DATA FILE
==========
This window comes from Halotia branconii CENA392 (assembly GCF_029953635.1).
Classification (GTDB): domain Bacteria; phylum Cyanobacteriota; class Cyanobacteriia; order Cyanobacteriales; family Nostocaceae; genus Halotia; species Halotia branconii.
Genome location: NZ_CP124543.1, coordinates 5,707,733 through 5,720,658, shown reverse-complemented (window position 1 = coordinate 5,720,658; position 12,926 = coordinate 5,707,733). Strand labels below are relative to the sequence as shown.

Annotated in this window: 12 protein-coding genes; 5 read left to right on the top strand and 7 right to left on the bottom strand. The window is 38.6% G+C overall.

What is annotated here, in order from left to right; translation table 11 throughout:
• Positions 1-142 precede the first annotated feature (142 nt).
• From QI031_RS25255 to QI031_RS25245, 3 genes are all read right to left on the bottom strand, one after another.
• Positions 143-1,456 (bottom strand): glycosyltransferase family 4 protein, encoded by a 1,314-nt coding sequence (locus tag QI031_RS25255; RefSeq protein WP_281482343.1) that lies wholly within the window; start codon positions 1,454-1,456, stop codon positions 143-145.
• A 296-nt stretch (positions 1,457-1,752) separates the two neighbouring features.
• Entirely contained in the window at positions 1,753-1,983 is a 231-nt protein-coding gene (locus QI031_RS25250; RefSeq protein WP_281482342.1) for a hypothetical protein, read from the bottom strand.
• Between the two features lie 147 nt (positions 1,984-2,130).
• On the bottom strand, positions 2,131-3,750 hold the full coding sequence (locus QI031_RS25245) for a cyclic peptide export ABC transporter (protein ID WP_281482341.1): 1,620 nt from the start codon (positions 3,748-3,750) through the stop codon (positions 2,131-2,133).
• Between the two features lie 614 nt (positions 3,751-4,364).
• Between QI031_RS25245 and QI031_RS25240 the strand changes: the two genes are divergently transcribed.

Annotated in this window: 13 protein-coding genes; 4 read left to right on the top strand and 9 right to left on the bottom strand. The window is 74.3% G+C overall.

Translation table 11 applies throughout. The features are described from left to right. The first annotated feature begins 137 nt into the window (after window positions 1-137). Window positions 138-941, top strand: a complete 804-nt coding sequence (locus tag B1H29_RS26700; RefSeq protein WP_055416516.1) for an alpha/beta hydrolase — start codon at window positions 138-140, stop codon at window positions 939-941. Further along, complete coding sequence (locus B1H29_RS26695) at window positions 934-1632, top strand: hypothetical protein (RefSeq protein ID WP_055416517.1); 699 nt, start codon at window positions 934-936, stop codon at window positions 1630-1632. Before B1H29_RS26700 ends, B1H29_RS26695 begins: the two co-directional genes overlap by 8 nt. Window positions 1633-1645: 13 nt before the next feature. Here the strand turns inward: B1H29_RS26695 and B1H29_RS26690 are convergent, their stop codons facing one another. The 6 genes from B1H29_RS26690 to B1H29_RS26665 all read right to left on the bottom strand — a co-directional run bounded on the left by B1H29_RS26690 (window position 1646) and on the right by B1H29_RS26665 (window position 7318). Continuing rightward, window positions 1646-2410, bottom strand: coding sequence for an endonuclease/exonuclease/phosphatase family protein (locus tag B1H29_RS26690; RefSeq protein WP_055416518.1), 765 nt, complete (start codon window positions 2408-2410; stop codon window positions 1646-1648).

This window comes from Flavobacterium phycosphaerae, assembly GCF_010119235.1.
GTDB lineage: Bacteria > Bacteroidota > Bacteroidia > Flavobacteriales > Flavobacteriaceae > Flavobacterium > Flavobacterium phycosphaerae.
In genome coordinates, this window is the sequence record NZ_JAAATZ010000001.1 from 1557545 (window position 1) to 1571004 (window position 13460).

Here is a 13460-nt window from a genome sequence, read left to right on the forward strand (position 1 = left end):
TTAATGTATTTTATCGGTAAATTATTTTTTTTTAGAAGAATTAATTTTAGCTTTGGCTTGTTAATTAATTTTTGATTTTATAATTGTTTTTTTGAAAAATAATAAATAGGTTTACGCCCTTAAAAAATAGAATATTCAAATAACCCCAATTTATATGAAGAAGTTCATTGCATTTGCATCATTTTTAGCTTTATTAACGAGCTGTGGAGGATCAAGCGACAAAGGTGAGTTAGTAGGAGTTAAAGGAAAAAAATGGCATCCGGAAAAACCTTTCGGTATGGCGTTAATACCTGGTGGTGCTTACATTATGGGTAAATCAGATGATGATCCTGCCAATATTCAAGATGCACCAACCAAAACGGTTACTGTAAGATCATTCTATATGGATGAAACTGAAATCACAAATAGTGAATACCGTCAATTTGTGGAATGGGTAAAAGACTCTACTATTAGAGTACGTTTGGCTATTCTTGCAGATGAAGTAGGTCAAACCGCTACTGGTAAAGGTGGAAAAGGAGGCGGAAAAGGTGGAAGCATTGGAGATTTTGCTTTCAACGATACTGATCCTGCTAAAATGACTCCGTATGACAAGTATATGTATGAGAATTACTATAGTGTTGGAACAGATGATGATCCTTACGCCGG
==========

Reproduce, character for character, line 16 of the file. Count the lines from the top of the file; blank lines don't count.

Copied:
Translation table 11 applies throughout. The features are described from left to right. The first annotated feature begins 137 nt into the window (after window positions 1-137). Window positions 138-941, top strand: a complete 804-nt coding sequence (locus tag B1H29_RS26700; RefSeq protein WP_055416516.1) for an alpha/beta hydrolase — start codon at window positions 138-140, stop codon at window positions 939-941. Further along, complete coding sequence (locus B1H29_RS26695) at window positions 934-1632, top strand: hypothetical protein (RefSeq protein ID WP_055416517.1); 699 nt, start codon at window positions 934-936, stop codon at window positions 1630-1632. Before B1H29_RS26700 ends, B1H29_RS26695 begins: the two co-directional genes overlap by 8 nt. Window positions 1633-1645: 13 nt before the next feature. Here the strand turns inward: B1H29_RS26695 and B1H29_RS26690 are convergent, their stop codons facing one another. The 6 genes from B1H29_RS26690 to B1H29_RS26665 all read right to left on the bottom strand — a co-directional run bounded on the left by B1H29_RS26690 (window position 1646) and on the right by B1H29_RS26665 (window position 7318). Continuing rightward, window positions 1646-2410, bottom strand: coding sequence for an endonuclease/exonuclease/phosphatase family protein (locus tag B1H29_RS26690; RefSeq protein WP_055416518.1), 765 nt, complete (start codon window positions 2408-2410; stop codon window positions 1646-1648).